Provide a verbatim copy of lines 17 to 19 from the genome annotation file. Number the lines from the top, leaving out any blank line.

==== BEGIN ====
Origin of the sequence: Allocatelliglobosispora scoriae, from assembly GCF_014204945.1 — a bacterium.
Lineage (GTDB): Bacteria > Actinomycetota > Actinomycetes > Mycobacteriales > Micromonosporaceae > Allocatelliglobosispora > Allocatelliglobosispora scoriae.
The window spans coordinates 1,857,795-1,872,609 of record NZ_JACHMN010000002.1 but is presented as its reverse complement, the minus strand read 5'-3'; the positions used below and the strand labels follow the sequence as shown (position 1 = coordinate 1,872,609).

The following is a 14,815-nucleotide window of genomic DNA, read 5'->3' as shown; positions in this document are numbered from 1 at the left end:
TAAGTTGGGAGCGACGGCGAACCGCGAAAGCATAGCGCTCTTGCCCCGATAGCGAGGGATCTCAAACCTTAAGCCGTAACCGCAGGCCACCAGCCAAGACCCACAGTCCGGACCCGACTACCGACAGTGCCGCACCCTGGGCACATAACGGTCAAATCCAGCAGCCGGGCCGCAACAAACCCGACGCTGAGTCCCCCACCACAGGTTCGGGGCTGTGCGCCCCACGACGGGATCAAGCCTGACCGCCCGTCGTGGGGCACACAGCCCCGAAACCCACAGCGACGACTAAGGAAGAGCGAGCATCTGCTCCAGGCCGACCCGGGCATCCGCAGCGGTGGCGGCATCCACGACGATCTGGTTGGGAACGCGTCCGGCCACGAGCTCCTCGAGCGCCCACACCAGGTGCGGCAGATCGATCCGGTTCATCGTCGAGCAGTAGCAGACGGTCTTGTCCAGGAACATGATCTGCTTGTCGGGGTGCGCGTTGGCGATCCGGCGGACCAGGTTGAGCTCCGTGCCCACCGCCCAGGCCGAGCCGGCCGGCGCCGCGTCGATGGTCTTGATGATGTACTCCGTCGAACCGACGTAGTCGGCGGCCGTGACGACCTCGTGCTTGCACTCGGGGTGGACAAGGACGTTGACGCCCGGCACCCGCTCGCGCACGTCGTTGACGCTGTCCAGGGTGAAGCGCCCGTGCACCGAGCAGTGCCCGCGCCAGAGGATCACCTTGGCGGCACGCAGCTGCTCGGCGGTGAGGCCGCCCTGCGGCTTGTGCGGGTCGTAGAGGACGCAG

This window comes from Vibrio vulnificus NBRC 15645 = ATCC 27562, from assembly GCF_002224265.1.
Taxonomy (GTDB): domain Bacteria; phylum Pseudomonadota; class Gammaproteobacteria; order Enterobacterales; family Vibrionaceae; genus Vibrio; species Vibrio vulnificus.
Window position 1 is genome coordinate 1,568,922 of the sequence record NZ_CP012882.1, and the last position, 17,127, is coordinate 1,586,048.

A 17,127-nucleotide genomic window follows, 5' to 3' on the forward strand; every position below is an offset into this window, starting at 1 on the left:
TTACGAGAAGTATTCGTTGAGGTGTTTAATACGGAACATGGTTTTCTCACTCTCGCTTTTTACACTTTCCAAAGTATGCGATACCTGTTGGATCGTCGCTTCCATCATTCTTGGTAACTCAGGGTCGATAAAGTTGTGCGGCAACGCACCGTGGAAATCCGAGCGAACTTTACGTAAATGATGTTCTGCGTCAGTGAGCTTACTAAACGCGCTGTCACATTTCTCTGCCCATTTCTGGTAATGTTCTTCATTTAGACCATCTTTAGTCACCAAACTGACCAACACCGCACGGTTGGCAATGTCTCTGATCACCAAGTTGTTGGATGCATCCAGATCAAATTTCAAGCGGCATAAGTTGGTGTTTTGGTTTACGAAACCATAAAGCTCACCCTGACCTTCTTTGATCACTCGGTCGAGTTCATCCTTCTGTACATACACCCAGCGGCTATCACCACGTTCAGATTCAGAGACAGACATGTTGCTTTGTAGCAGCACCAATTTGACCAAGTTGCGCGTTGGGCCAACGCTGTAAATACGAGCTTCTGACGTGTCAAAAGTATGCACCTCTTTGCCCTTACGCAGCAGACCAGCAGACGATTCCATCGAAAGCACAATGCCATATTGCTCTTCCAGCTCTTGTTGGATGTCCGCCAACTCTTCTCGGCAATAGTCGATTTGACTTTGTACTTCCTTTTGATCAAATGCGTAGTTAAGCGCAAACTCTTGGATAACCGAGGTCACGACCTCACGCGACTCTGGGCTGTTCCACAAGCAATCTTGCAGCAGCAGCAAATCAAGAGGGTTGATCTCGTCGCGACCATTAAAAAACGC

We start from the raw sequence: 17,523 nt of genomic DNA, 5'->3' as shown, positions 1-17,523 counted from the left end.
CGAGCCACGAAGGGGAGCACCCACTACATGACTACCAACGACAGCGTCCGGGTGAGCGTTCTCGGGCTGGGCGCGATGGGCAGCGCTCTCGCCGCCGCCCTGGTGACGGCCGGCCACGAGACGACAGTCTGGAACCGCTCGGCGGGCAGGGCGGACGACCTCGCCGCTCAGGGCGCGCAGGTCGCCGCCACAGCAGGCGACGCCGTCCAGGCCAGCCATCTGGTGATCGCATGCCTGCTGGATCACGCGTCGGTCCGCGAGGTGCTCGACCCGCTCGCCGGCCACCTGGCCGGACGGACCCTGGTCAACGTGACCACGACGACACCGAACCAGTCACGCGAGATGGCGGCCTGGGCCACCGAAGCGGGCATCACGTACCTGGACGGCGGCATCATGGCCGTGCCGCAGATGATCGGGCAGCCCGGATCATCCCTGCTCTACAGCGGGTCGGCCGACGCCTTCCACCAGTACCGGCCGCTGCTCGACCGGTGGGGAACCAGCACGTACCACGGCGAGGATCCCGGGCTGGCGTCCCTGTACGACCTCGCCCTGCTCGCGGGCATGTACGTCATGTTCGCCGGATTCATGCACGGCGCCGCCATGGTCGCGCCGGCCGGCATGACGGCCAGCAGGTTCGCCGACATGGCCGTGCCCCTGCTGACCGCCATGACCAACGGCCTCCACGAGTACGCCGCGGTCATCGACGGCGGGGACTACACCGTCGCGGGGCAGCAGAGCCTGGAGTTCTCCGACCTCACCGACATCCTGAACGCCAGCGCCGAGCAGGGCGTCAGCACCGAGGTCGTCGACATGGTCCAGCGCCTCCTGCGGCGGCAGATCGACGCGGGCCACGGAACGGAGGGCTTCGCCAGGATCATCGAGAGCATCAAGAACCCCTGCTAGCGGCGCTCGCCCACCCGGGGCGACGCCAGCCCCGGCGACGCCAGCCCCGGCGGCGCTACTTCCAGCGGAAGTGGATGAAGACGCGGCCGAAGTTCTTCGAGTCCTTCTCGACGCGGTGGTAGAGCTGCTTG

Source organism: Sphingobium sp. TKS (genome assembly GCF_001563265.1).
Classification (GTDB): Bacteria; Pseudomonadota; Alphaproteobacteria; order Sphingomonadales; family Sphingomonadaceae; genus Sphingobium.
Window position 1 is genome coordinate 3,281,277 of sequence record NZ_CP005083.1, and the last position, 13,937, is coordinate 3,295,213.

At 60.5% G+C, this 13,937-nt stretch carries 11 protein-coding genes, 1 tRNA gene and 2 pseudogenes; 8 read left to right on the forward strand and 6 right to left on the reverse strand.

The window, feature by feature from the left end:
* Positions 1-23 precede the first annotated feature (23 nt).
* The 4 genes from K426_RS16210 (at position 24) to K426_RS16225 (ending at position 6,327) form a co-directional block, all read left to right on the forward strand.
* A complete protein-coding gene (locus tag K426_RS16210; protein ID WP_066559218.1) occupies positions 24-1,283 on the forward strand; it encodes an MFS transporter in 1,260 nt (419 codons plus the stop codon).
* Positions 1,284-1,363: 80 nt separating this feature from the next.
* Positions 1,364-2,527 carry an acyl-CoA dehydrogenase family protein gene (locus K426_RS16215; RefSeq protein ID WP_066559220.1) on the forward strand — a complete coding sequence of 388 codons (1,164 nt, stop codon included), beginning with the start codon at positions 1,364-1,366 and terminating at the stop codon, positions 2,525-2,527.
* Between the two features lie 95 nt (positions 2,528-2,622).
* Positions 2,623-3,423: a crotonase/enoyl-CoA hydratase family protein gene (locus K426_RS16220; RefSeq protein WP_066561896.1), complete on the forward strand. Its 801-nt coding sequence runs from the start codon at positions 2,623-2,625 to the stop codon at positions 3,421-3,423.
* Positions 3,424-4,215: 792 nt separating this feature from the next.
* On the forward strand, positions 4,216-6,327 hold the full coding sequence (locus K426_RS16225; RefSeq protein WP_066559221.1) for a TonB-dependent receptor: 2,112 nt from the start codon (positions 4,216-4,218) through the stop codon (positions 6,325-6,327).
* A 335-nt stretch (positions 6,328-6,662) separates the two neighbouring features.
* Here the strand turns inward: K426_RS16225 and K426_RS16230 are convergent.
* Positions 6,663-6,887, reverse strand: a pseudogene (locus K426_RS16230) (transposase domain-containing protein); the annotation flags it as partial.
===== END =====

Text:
The window, feature by feature from the left end:
* Positions 1-23 precede the first annotated feature (23 nt).
* The 4 genes from K426_RS16210 (at position 24) to K426_RS16225 (ending at position 6,327) form a co-directional block, all read left to right on the forward strand.